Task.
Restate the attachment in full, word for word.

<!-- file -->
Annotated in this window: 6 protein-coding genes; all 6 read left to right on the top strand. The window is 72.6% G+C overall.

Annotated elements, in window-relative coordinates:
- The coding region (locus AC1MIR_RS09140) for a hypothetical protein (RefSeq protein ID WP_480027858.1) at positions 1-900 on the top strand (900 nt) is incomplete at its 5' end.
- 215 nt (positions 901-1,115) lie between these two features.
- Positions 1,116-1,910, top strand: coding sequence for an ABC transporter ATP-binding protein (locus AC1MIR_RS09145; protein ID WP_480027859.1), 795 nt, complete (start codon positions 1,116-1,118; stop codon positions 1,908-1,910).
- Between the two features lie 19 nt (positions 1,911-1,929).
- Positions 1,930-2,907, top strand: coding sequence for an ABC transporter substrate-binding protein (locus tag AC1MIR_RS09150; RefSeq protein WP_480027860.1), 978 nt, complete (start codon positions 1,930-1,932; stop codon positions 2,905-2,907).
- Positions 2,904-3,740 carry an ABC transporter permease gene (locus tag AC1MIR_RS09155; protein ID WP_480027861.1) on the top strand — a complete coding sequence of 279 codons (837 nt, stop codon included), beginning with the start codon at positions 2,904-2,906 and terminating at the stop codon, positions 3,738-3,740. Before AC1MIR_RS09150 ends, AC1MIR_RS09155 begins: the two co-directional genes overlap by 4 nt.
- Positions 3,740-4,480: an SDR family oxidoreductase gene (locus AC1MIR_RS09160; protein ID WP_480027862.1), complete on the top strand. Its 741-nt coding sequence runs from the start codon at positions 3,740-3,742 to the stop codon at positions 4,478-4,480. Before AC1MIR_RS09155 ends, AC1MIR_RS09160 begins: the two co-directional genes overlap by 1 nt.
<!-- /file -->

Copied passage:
Annotated in this window: 6 protein-coding genes; all 6 read left to right on the top strand. The window is 72.6% G+C overall.

Annotated elements, in window-relative coordinates:
- The coding region (locus AC1MIR_RS09140) for a hypothetical protein (RefSeq protein ID WP_480027858.1) at positions 1-900 on the top strand (900 nt) is incomplete at its 5' end.
- 215 nt (positions 901-1,115) lie between these two features.
- Positions 1,116-1,910, top strand: coding sequence for an ABC transporter ATP-binding protein (locus AC1MIR_RS09145; protein ID WP_480027859.1), 795 nt, complete (start codon positions 1,116-1,118; stop codon positions 1,908-1,910).
- Between the two features lie 19 nt (positions 1,911-1,929).
- Positions 1,930-2,907, top strand: coding sequence for an ABC transporter substrate-binding protein (locus tag AC1MIR_RS09150; RefSeq protein WP_480027860.1), 978 nt, complete (start codon positions 1,930-1,932; stop codon positions 2,905-2,907).
- Positions 2,904-3,740 carry an ABC transporter permease gene (locus tag AC1MIR_RS09155; protein ID WP_480027861.1) on the top strand — a complete coding sequence of 279 codons (837 nt, stop codon included), beginning with the start codon at positions 2,904-2,906 and terminating at the stop codon, positions 3,738-3,740. Before AC1MIR_RS09150 ends, AC1MIR_RS09155 begins: the two co-directional genes overlap by 4 nt.
- Positions 3,740-4,480: an SDR family oxidoreductase gene (locus AC1MIR_RS09160; protein ID WP_480027862.1), complete on the top strand. Its 741-nt coding sequence runs from the start codon at positions 3,740-3,742 to the stop codon at positions 4,478-4,480. Before AC1MIR_RS09155 ends, AC1MIR_RS09160 begins: the two co-directional genes overlap by 1 nt.